And as he was resting in bed waiting for the finals to begin, he wrote that pain was a part of his mental preparation. “All that day I swam the race in my mind and felt the pain over and over and over. I was obsessive. But I got to watch my confidence build back up. I remember it very clearly.”
What Roth didn’t remember clearly was the 400 meter finals race, which is 100 meter sprints in four different styles: butterfly, backstroke, breaststroke and freestyle. “I really don’t remember the race very well,” he told me. “I remember being out of the race in the butterfly, probably back in 5th or 6th place. I do remember turning over for the back stroke because you can breathe. I then remember in the breast-stroke taking a couple of breaths, not looking around, but bearing down internally. And I remember the last half lap and the searing pain, complete bodily pain. Oxygen debt. Muscles don’t have enough oxygen. The pain of lactic acid. My advantage. I always had something in the tank.”
And then some. Roth smashed his own world record by 3 seconds, a time of 4 minutes, 45.4 seconds that lasted nearly four more years. The pain of the appendicitis, the searing burn of lactic acid – all that faded away as he received his gold medal.
And yet Roth understands that his relationship with pain is trivial compared to the other kinds of pain endured in the world. Roth had been to Japan prior to the Olympic Games. As a 13-year old, he travelled with the US swim team to Japan. He remembers being treated well, like celebrities in fact. Towards the end of his stay, the team went to the resort village of Nikko, the beautiful resort town not far from Tokyo. And while walking about the woods of Nikko with the team, he couldn’t help but walk off to be alone, where he saw something he clearly remembers today.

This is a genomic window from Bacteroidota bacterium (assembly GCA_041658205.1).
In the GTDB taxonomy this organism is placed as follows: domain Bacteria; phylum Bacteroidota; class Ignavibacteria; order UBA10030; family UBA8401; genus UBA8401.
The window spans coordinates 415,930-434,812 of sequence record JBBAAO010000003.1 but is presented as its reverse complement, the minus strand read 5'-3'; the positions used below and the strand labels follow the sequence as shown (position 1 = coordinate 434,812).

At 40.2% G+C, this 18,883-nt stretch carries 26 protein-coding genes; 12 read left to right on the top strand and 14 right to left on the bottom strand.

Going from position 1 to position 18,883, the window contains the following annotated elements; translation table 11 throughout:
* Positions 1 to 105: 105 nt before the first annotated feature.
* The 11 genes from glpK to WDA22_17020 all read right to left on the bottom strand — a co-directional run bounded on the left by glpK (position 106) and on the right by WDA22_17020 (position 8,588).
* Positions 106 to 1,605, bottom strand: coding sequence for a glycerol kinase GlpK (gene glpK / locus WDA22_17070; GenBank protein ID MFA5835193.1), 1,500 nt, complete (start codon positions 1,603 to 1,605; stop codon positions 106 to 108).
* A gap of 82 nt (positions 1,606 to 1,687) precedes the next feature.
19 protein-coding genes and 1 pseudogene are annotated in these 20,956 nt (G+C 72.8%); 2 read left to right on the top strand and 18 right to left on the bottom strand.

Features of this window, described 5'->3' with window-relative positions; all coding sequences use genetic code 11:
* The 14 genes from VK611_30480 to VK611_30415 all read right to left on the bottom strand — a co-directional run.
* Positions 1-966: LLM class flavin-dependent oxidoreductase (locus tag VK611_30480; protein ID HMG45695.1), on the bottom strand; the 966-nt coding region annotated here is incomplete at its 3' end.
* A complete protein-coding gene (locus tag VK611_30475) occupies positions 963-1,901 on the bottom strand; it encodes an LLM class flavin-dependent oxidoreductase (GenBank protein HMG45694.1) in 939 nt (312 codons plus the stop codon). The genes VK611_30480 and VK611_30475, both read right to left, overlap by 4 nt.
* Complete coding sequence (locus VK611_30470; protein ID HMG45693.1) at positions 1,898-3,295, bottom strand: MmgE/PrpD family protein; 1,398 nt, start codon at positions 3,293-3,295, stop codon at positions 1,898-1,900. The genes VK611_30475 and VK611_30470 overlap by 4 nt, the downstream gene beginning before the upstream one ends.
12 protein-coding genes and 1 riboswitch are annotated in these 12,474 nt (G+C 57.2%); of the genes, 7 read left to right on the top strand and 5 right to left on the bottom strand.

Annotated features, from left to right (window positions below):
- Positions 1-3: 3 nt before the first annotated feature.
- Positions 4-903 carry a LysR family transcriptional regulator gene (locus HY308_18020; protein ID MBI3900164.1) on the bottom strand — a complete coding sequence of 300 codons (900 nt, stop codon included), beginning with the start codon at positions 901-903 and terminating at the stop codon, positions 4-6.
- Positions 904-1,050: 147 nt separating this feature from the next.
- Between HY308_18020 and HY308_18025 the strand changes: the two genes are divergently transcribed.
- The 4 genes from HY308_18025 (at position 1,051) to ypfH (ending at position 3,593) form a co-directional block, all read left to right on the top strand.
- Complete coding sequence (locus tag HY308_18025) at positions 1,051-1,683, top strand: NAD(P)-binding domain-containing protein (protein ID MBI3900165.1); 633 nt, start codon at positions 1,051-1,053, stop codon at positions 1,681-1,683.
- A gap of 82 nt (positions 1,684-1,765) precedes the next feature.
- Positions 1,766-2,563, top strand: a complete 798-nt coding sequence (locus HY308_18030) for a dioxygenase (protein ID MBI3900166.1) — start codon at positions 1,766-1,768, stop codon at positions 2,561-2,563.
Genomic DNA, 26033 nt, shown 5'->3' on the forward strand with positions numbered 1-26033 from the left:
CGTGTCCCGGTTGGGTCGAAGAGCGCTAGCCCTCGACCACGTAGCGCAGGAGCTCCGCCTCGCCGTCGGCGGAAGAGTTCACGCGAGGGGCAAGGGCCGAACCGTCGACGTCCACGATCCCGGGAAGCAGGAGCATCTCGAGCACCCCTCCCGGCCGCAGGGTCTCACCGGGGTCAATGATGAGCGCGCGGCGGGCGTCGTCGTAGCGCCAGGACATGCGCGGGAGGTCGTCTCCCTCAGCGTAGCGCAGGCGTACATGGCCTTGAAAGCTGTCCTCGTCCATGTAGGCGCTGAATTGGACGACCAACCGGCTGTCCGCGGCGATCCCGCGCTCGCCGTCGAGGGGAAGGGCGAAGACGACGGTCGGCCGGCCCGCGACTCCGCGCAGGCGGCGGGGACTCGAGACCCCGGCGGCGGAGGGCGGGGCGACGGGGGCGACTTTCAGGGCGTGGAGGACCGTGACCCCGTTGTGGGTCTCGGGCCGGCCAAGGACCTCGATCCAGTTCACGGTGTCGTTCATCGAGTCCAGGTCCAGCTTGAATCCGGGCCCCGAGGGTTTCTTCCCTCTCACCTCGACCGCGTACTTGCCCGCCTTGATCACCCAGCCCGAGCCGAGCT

“I wandered off on my own, which was a habit I have when I travel, skipping the handlers. I was walking back to the lodge and I came face to face with a group of 8 to 10 horribly disfigured children of my age, probably older. They were from Nagasaki and Hiroshima. Later I talked with one of my handlers and asked. He said they were also on a tour. They were trying to keep us apart. I was shocked and horrified. To think anyone could do anything so barbaric. I know we dropped the bomb to shorten the war. But it’s a visceral feeling I will never forget. I became a Pacifist later in life.”
Back in Tokyo four years later, Roth also remembers the Opening Ceremonies when a sole torch bearer ran into the National Stadium. “The torch bearer came in and there was a cheering and a kind of reverence. I don’t know what to call it. The attention was locked on this individual. I was stunned by the switch in the crowd. He got to the top and turned around. It was like another one of those moments that defies description. When he stood there and held the torch high, I was stunned.”
Roth was referring to Yoshinori Sakai, who was born in Hiroshima on August 6, 1945, the day an atomic bomb was dropped on his city. “When he reached the bottom of the stairs he didn’t stop, just ran up the stairs in stride. He only
paused at the top, turning to face the full stadium and the world. He then turned and lit the flame, causing an entire nation a collective moment of pride and sadness.”